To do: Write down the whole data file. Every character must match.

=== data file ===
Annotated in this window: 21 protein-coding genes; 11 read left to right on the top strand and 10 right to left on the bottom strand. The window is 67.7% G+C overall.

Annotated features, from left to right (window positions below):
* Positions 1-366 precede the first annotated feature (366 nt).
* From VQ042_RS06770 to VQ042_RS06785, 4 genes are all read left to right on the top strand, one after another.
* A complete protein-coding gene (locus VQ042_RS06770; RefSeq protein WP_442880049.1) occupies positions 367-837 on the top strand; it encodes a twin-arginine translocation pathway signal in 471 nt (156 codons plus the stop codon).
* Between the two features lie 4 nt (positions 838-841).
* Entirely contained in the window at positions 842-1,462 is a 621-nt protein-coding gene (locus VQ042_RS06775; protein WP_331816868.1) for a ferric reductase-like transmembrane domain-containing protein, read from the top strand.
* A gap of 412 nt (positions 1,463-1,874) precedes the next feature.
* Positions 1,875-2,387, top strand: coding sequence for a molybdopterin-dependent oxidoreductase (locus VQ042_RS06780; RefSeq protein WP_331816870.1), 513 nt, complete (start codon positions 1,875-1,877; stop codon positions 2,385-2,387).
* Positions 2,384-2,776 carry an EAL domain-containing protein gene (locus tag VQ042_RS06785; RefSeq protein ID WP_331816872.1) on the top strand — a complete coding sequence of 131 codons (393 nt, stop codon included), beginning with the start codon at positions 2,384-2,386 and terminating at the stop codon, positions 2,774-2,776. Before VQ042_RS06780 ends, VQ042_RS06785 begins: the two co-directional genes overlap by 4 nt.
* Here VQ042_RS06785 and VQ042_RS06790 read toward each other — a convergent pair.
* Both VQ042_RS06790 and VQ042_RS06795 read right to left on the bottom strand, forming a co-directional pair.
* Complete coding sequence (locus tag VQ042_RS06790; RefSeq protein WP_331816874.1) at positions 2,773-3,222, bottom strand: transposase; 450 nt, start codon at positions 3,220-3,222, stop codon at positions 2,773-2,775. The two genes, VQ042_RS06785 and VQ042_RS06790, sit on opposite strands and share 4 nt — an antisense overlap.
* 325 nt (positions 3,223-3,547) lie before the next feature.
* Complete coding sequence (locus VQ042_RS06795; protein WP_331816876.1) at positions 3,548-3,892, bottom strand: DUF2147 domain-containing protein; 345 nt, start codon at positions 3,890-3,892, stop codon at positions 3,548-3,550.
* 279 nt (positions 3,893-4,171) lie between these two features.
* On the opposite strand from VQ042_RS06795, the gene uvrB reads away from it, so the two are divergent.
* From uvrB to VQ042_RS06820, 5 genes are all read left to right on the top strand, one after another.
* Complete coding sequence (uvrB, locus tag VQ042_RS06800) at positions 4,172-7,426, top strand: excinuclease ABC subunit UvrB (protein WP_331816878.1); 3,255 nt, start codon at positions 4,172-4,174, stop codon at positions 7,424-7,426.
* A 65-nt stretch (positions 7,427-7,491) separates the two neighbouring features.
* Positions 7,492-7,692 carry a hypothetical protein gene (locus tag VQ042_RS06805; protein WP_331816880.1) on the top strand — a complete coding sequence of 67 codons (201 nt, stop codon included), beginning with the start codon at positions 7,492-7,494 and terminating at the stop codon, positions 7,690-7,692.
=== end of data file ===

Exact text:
Annotated in this window: 21 protein-coding genes; 11 read left to right on the top strand and 10 right to left on the bottom strand. The window is 67.7% G+C overall.

Annotated features, from left to right (window positions below):
* Positions 1-366 precede the first annotated feature (366 nt).
* From VQ042_RS06770 to VQ042_RS06785, 4 genes are all read left to right on the top strand, one after another.
* A complete protein-coding gene (locus VQ042_RS06770; RefSeq protein WP_442880049.1) occupies positions 367-837 on the top strand; it encodes a twin-arginine translocation pathway signal in 471 nt (156 codons plus the stop codon).
* Between the two features lie 4 nt (positions 838-841).
* Entirely contained in the window at positions 842-1,462 is a 621-nt protein-coding gene (locus VQ042_RS06775; protein WP_331816868.1) for a ferric reductase-like transmembrane domain-containing protein, read from the top strand.
* A gap of 412 nt (positions 1,463-1,874) precedes the next feature.
* Positions 1,875-2,387, top strand: coding sequence for a molybdopterin-dependent oxidoreductase (locus VQ042_RS06780; RefSeq protein WP_331816870.1), 513 nt, complete (start codon positions 1,875-1,877; stop codon positions 2,385-2,387).
* Positions 2,384-2,776 carry an EAL domain-containing protein gene (locus tag VQ042_RS06785; RefSeq protein ID WP_331816872.1) on the top strand — a complete coding sequence of 131 codons (393 nt, stop codon included), beginning with the start codon at positions 2,384-2,386 and terminating at the stop codon, positions 2,774-2,776. Before VQ042_RS06780 ends, VQ042_RS06785 begins: the two co-directional genes overlap by 4 nt.
* Here VQ042_RS06785 and VQ042_RS06790 read toward each other — a convergent pair.
* Both VQ042_RS06790 and VQ042_RS06795 read right to left on the bottom strand, forming a co-directional pair.
* Complete coding sequence (locus tag VQ042_RS06790; RefSeq protein WP_331816874.1) at positions 2,773-3,222, bottom strand: transposase; 450 nt, start codon at positions 3,220-3,222, stop codon at positions 2,773-2,775. The two genes, VQ042_RS06785 and VQ042_RS06790, sit on opposite strands and share 4 nt — an antisense overlap.
* 325 nt (positions 3,223-3,547) lie before the next feature.
* Complete coding sequence (locus VQ042_RS06795; protein WP_331816876.1) at positions 3,548-3,892, bottom strand: DUF2147 domain-containing protein; 345 nt, start codon at positions 3,890-3,892, stop codon at positions 3,548-3,550.
* 279 nt (positions 3,893-4,171) lie between these two features.
* On the opposite strand from VQ042_RS06795, the gene uvrB reads away from it, so the two are divergent.
* From uvrB to VQ042_RS06820, 5 genes are all read left to right on the top strand, one after another.
* Complete coding sequence (uvrB, locus tag VQ042_RS06800) at positions 4,172-7,426, top strand: excinuclease ABC subunit UvrB (protein WP_331816878.1); 3,255 nt, start codon at positions 4,172-4,174, stop codon at positions 7,424-7,426.
* A 65-nt stretch (positions 7,427-7,491) separates the two neighbouring features.
* Positions 7,492-7,692 carry a hypothetical protein gene (locus tag VQ042_RS06805; protein WP_331816880.1) on the top strand — a complete coding sequence of 67 codons (201 nt, stop codon included), beginning with the start codon at positions 7,492-7,494 and terminating at the stop codon, positions 7,690-7,692.